Putting Yourself To The Test for Dance Fitness
New Year’s Day is right around the corner. Many people will be making resolutions to get in shape. If one of your goals for 2013 is to improve your dancing, and your overall fitness, it’s important to know where your personal starting line is. When we know where we are now, we can accurately look back a few months from now and applaud how far we’ve come. Small successes are the very best motivators!
You could hire a personal trainer and let a pro guide you, but if that isn’t in your budget or your schedule, you can still get a read on where you are fitness-wise with a few at-home tests that require little to no equipment. You could do them all by yourself, or buddy up with a dance friend and cheer each other on. Do be sure to write down which tests you do and your results so you can compare them to your results on the same tests a few months from now.
Doing all of these tests will give you a more comprehensive view of your strength, muscular endurance, flexibility and cardiovascular fitness, but if you are particularly interested in just a few of these areas, pick just the ones that fit your needs. Follow the links for detailed descriptions of each exercise.
The Wall Sit Test
You’ll need: a wall and a timer
Holding the wall sit position tests the muscular endurance of your quads and glutes. This is an important factor in sustaining a good long shimmy! Get in position, start the timer and stay there as long as you can with proper form. Record your results.
The Plank Test
You’ll need: floor space and a timer
Holding the plank position tests the muscular strength and endurance of all your core muscles. Nothing – and I mean NOTHING – will have as far reaching improvement on your dance as a strong core. It improves posture and balance, prevents back injury and increases the integrity of all your movement. Start the timer, get in position and stay there as long as you can hold your body in a straight line. Be honest – no lifting or sagging! Record your results.
STRENGTH & POWER
The Push-Up Test
You’ll need: just floor space or a wall
A strong upper body supports your dance posture and keeps your arms from drooping out of position. Depending on your current level of strength, you can choose to test yourself using a wall push up, a bent knee push up or a standard push up. How many can you do with proper form? Record your results.
The Wall Jump Test
You’ll need: a wall, a tape measure, a partner or some baby powder (what??)
The wall jump tests how much power you can generate from your lower body. Position yourself facing an open wall so that you can jump up and touch the wall. Squat down and jump up to touch the wall at the highest point you can. A partner can mark the spot as you touch it so you can use the tape measure to record your results. If you don’t have a partner to help you, put some baby powder on your hand. This will leave a mark on the wall this is easy to wipe away once you’ve measured it. Record the best of 3 tries.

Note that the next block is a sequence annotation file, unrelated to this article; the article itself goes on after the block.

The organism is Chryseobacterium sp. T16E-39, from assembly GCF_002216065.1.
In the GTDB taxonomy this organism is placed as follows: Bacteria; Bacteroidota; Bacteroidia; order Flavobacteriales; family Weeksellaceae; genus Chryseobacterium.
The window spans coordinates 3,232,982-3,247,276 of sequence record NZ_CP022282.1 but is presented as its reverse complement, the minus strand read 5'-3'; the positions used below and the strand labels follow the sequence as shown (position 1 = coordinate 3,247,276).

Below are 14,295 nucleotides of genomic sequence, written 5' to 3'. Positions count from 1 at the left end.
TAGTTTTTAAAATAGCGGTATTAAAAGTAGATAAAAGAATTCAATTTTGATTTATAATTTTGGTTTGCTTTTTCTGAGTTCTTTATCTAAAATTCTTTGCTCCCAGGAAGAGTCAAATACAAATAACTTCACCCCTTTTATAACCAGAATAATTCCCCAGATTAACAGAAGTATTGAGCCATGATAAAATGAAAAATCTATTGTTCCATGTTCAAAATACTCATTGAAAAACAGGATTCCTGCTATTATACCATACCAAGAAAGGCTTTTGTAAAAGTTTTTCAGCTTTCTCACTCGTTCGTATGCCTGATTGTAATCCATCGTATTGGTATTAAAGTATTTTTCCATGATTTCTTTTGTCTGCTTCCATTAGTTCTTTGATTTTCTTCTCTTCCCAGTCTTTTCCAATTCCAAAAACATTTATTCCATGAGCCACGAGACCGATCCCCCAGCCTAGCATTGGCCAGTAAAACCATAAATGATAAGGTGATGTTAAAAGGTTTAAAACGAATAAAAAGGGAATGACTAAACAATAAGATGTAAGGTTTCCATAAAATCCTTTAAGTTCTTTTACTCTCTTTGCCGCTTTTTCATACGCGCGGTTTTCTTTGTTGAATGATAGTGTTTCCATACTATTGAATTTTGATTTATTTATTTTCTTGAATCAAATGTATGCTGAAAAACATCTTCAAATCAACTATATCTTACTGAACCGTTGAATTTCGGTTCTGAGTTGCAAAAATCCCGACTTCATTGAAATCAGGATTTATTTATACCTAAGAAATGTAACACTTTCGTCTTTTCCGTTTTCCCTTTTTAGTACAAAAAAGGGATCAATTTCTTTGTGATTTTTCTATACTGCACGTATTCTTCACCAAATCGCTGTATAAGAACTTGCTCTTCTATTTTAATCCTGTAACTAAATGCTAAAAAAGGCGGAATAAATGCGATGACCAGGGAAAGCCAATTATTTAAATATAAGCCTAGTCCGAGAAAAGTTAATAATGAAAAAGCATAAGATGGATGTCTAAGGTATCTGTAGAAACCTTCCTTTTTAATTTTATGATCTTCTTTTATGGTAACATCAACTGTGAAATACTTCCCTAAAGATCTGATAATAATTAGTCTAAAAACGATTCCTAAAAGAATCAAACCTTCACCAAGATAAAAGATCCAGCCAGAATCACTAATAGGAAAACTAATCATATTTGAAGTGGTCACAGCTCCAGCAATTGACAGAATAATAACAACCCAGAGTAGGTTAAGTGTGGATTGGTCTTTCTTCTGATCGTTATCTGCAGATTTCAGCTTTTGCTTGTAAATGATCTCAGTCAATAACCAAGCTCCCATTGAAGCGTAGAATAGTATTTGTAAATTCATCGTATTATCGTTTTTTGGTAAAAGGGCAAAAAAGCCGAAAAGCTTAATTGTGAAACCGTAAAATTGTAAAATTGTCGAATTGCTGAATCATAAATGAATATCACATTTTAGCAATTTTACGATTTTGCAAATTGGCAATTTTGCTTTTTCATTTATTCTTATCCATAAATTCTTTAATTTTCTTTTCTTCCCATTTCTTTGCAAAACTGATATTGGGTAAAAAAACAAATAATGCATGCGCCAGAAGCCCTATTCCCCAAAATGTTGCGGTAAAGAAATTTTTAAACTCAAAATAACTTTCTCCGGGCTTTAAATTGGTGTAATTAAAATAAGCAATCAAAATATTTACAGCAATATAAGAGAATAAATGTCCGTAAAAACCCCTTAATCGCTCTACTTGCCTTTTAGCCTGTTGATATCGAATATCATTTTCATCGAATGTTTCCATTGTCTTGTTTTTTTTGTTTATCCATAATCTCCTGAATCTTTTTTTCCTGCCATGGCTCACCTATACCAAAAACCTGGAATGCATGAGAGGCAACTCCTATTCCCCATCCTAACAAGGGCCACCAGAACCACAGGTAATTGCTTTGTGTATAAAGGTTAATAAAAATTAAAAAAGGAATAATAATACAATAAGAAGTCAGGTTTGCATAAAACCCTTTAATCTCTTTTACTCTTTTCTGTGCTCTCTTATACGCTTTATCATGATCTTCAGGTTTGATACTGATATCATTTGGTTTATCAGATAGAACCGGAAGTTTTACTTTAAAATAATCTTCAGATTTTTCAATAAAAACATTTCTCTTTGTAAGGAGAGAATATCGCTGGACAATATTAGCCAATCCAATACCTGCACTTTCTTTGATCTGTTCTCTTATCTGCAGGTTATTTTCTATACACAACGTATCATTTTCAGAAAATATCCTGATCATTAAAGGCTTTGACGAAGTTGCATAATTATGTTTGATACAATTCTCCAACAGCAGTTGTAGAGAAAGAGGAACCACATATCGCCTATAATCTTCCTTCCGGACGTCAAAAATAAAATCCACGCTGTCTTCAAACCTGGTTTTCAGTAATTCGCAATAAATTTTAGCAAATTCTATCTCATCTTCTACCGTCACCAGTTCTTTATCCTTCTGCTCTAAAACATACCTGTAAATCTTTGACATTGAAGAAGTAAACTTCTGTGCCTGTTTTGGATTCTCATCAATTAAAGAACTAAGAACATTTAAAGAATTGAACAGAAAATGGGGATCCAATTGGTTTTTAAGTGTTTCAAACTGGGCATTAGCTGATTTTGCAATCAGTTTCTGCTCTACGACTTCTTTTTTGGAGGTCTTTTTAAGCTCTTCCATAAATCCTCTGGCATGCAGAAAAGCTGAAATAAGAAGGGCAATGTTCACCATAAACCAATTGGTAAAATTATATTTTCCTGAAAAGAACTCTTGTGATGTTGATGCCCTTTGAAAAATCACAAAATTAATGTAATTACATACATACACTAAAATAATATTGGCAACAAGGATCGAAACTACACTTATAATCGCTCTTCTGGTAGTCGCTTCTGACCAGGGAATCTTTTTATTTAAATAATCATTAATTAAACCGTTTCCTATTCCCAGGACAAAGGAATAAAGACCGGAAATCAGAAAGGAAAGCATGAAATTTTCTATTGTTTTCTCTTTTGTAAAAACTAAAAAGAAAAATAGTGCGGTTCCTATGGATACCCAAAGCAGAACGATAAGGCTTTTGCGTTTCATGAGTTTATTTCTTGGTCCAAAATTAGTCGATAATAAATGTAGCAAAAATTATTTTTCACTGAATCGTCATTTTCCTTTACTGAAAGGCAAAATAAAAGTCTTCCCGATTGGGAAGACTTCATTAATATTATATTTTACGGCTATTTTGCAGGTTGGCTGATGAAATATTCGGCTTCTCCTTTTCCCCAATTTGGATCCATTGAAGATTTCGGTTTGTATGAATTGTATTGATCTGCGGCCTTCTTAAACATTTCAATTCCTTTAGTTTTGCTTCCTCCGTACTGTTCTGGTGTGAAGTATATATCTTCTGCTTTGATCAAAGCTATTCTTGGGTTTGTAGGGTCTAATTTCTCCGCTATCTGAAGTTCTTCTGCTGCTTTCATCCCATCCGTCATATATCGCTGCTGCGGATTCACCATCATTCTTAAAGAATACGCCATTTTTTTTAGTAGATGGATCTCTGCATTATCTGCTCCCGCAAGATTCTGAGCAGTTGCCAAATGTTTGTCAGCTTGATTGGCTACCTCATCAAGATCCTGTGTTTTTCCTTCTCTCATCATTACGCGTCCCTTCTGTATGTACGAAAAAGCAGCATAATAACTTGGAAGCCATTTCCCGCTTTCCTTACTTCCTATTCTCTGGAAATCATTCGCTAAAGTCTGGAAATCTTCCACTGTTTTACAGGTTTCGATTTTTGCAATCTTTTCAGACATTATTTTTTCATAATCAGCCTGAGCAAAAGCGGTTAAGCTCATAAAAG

The Tree Pose Test
You’ll need: floor space and a timer
Having good balance brings grace to your dance – it also keeps that sword up there where it belongs! Set your timer and get into tree pose. How long can you stay there without putting the other foot down or grabbing onto something? Record your results – on BOTH legs!
The Sit and Reach Test
You’ll need: floor space, a shoe box, a measuring tape,
The sit and reach test gauges flexibility in the hamstrings and lower back. There are a few ways to record this. If you cannot yet reach your toes, record the distance from where you can reach to the soles of your flexed feet. If you can reach past your toes, place the tape measure lengthwise down the shoe box and position your feet flat against the short end. You’ll reach past your toes and record the number of inches from your best try out of 3.
You can also do this test one leg at a time. You may find that one side is much more flexible than the other – good to know! To do this, just bend one leg at the knee and let your knee open down toward the floor, keeping the test leg straight. Record the results for each leg.
The Jump Rope Test
You’ll need: jump rope and a timer
This is an alternative to the “1 mile run” test, which really isn’t for everyone. Jumping as fast as you can (which may not be fast – that’s OK), count how many times you can jump in a set amount of time. How long of a time frame is up to you. If you aren’t accustomed to challenging cardio exercise, you might keep it to one minute or even 30 seconds. It’s not where you start, but where you go from here! Count your jumps and record your results.
Although there is plenty of norm and comparison data out there to rank fitness levels,but I believe it’s much more important to compare yourself to YOU. Your progress is best measured from the point where you started. Nothing else really matters. Having a realistic snapshot of you fitness at this moment will help you to figure out if your exercise routine is working to improve your dancing.
Happy & Healthy New Year to you!